Despite over a decade in helping users understand information management and getting them to accept that shaping information in the way you need to use it can actually make them happierâ€¦ it doesnâ€™t matter. The only time Iâ€™ve ever seen users not default to a shared drive is if they are less than ten feet from a printer.
Applications have become richer in their functionality and what they can interoperate with to deliver ever more developed workflows and case management. There are tools which provide an entire platform that can let you do just about anything with information, from web publishing to day-to-day processing.
Still it doesnâ€™t matter; shared drives trump everything, all the time, everywhere in the world. This blog postÂ isnâ€™t big enough to explore all the reasons why users do this (and there are many). But what I do have space for is this; two challenges â€“ one for us and one for developers.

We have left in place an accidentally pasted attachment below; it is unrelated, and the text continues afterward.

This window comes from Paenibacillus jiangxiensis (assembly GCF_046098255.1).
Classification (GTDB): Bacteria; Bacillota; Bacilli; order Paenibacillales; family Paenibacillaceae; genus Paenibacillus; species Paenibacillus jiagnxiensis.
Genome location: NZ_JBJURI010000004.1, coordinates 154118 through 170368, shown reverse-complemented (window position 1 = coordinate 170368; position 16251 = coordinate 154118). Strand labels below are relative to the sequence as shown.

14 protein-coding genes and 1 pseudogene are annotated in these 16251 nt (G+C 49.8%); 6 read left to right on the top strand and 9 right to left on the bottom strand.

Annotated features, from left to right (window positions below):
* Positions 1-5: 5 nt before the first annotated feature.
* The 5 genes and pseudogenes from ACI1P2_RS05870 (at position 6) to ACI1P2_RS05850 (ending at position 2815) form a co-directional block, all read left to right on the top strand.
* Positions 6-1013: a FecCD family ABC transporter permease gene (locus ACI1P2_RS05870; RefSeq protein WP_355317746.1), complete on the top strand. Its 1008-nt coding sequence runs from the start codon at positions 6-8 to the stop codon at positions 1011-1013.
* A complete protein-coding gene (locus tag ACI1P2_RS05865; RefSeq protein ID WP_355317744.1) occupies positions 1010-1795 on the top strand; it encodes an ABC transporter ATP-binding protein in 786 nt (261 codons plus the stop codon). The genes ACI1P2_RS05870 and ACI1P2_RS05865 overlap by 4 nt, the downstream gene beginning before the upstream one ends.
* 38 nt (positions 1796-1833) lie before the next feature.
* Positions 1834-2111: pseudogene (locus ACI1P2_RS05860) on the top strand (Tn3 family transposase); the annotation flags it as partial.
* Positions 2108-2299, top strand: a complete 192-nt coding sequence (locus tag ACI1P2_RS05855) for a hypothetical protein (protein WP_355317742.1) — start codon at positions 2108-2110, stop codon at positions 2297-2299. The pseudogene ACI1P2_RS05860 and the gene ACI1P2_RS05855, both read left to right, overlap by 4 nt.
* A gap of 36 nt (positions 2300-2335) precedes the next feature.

Challenge 1 – Us
Turning off the shared drive! 1Â I mean the complete shut down of the NTFS â€“ no corporate drive and no user drivesâ€¦ nothing. Could it be done without risking information management and digital continuity? Would users spontaneously combust?
- 1.Â This is a hypothetical challenge. Please donâ€™t go to your ICT department demanding the shared drive be shut off this afternoon! ^